|>home>clubsandnightlife>february 10, 2005|
by Tony Giampetruzzi > associate editor
BOSTON — Aliza Shapiro, a.k.a. Heywood Wakefield, says that she’s been going to Jacques since the day she was able to get through the front door (we assume that was sometime in 1990 since she turns 36 this month with a bash at T.T. The Bears in Cambridge, Mass.), and that’s why she has brought her fiercely popular “TraniWreck and Wreckage: the Contest” to one of the oldest and most famous drag bars in the country.
“People on the fringe are always looking for weird places to go, and Jacques has always been a place for people on the outside,” says Shapiro, who has been hosting her show to standing room only audiences.
“Whether you’re queer, a trannie chaser, a trannie, gay, bi, or just a freak … you name it, Jacques is the place for you.”
That said, Jacques is the place for Shapiro and her alter ego, Wakefield, who she says is somewhere in his late 50s. Together, they’re rocking Bay Village with some Monday night programming that specializes in the unusual. First up in February, TraniWreck on Feb. 7, and every first Monday of the month.
A successful show since it debuted last August, TraniWreck is an all gender, all genre, performance cabaret/variety/show.
“Our cast includes drag king Wakefield emceeing, crooning the schlockiest, heart-wrenching, sappy love songs, while trying to find a date, Miss Dominica K twirling her baton, Mr. Lady fanatically lap dancing you in half, Donita Roxx/Sir Loins, both femme and masculine drag from the same over-sexed punk fag boy, the Haiku King, our own trannie frat boy poet, and a rotating cast of dragsters, divas, entertainers, and enigmas,” says Shapiro. “It’s just amazing. Haiku King, for example, will generally have some pre-written haiku, like writing love letters to the Red Sox, but he’ll also take requests from the audience and recite stuff on the fly.”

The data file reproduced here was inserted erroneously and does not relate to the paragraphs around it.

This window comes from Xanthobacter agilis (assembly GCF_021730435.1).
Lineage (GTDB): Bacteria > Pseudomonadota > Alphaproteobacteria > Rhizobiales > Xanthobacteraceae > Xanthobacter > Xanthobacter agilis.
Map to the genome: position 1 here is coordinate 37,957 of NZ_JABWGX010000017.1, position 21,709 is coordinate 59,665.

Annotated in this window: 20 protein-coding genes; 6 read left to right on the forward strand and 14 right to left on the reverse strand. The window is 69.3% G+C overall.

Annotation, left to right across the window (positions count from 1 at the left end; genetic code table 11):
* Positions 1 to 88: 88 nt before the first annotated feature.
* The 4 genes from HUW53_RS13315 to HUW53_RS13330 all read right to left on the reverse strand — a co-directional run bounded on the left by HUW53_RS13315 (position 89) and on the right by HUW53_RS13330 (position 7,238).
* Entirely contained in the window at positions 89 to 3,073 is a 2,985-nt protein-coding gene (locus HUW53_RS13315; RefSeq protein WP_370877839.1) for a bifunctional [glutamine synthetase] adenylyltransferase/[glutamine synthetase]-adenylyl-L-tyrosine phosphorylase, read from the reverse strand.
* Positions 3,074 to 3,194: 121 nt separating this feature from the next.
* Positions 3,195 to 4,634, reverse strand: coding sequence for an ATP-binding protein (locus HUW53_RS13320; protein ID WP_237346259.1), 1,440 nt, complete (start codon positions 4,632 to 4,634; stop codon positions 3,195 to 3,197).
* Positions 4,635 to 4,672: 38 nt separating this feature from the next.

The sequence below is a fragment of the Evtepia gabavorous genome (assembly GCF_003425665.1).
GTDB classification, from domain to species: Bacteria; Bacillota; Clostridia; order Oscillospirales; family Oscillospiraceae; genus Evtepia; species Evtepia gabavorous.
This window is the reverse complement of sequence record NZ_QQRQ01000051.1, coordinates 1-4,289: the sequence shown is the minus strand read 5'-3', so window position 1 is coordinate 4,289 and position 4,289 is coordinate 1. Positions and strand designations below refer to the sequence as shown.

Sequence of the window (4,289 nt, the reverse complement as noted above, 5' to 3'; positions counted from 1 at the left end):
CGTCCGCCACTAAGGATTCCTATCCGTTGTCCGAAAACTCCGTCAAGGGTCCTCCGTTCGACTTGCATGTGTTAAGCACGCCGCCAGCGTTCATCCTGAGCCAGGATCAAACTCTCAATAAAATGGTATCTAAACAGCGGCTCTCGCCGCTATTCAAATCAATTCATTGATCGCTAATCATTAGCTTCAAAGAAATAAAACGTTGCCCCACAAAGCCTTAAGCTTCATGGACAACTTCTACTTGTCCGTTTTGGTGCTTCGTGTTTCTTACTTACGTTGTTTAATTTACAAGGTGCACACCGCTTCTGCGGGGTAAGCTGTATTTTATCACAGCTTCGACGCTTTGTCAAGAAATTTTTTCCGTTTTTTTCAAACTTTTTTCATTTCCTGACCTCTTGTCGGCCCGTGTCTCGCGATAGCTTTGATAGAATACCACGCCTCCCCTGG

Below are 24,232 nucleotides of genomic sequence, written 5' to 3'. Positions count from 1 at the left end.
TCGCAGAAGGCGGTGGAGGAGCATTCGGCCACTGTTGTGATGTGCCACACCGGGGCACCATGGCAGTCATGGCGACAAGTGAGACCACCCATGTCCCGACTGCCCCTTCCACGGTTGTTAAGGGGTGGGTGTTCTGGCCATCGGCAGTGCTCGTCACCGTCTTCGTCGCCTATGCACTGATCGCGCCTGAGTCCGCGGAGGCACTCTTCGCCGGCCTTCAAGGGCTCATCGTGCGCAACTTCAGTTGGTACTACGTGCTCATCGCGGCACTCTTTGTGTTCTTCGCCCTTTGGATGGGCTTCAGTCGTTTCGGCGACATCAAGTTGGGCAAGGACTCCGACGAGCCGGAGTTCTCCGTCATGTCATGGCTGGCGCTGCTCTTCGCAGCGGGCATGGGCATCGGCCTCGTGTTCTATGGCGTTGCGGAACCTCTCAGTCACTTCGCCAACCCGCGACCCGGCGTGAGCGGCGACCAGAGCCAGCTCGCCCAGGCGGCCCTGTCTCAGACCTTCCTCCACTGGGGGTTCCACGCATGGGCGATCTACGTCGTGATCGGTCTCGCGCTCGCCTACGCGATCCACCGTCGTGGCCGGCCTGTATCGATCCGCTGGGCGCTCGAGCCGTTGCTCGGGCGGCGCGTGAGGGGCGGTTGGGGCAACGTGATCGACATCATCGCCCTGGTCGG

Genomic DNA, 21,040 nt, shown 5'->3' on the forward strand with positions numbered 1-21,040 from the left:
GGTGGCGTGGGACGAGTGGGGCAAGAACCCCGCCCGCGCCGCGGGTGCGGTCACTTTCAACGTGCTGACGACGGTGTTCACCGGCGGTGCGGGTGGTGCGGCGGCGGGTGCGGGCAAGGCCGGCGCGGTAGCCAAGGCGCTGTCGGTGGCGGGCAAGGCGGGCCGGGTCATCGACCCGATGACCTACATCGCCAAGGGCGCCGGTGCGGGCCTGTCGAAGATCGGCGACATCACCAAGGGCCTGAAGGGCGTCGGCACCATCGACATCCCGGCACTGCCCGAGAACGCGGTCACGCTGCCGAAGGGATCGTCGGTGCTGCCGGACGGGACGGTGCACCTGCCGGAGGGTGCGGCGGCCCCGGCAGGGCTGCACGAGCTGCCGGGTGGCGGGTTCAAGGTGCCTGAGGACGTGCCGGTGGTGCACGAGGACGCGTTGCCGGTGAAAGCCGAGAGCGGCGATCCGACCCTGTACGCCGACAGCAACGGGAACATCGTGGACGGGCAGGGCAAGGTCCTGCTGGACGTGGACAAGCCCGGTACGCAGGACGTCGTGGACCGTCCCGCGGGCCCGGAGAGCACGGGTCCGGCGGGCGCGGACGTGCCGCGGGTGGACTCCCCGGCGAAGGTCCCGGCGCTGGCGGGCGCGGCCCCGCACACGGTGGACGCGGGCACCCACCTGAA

Shapiro explains that she conceived of the concept for Traniwreck after years of suffering through banal lip synching.
“I was getting really sick of just watching people move their mouths trying to emulate real drag queens,” says Shapiro. “And I just wanted a venue for different stuff. Like Miss Dominica K, who twirls her baton and does these incredibly emotive performances through dance. We’ve also been trying to always have a musical guest, and that’s tough, but we’re definitely packing the place.”
So successful is the event, that Shapiro is launching “Wreckage: the Contest Show” (or “Wreckage” for short, says Shapiro) on Monday Feb. 21.
“It’s basically TraniWreck, but also a contest with ‘amateur’ performers and celebrity judges,” she says adding that the contest is open to anyone with any skill or antic. She’s also hoping to pull in some good drag. And, if you catch the eye and ear of the judges, it may just pay off.
Performers will compete for $50 for the first six shows and, in August, the final contest will determine “who is Boston’s biggest wreck!?” with the winner collecting $500 in cash and prizes.
“‘Wreckage’ will mix performances by the TraniWreck cast and other non-competing performers with numbers by the competitors and also witty remarks — a la ‘The Gong Show’ and ‘American Idol’ — from the celebrity judges,” says Shapiro. “It just made sense. We keep adding more and more people and the shows just continue to get more and more eclectic.”
As for that birthday bash for Shapiro cum Wakefield, well, everyone is invited to T.T. The Bears on Wednesday, Feb. 9, for “I’ll Cry if I Want To.”
“Why do depressing songs make us feel good? I ponder this often when considering some of my favorite music. Thalia Zedek, WGC, and Lovers have gotten me through many a dark day, and a few too bright. Well, it’s my party and I’ll cry if I want to in honor of the amazing music some of my favorite musicians [and people] produce, and for the smiles their depressing songs produce in turn,” says Shapiro who says that performers will include Zedek, The Willard Grand Conspiracy, Lovers and Seekonk.
“My entire goal has always been to blend the rock scene with the queer scene because I always felt out of place in the ‘90s when I’d be out by myself at rock shows. This is what it’s come to. As for it being my birthday, well, I’m a control freak and I just don’t want people to forget it!”
For more information about Aliza Shapiro events, connect to www.truthserum.org.
Unabridged versions of our stories can be found in this week's issue of in newsweekly on newsstands every Thursday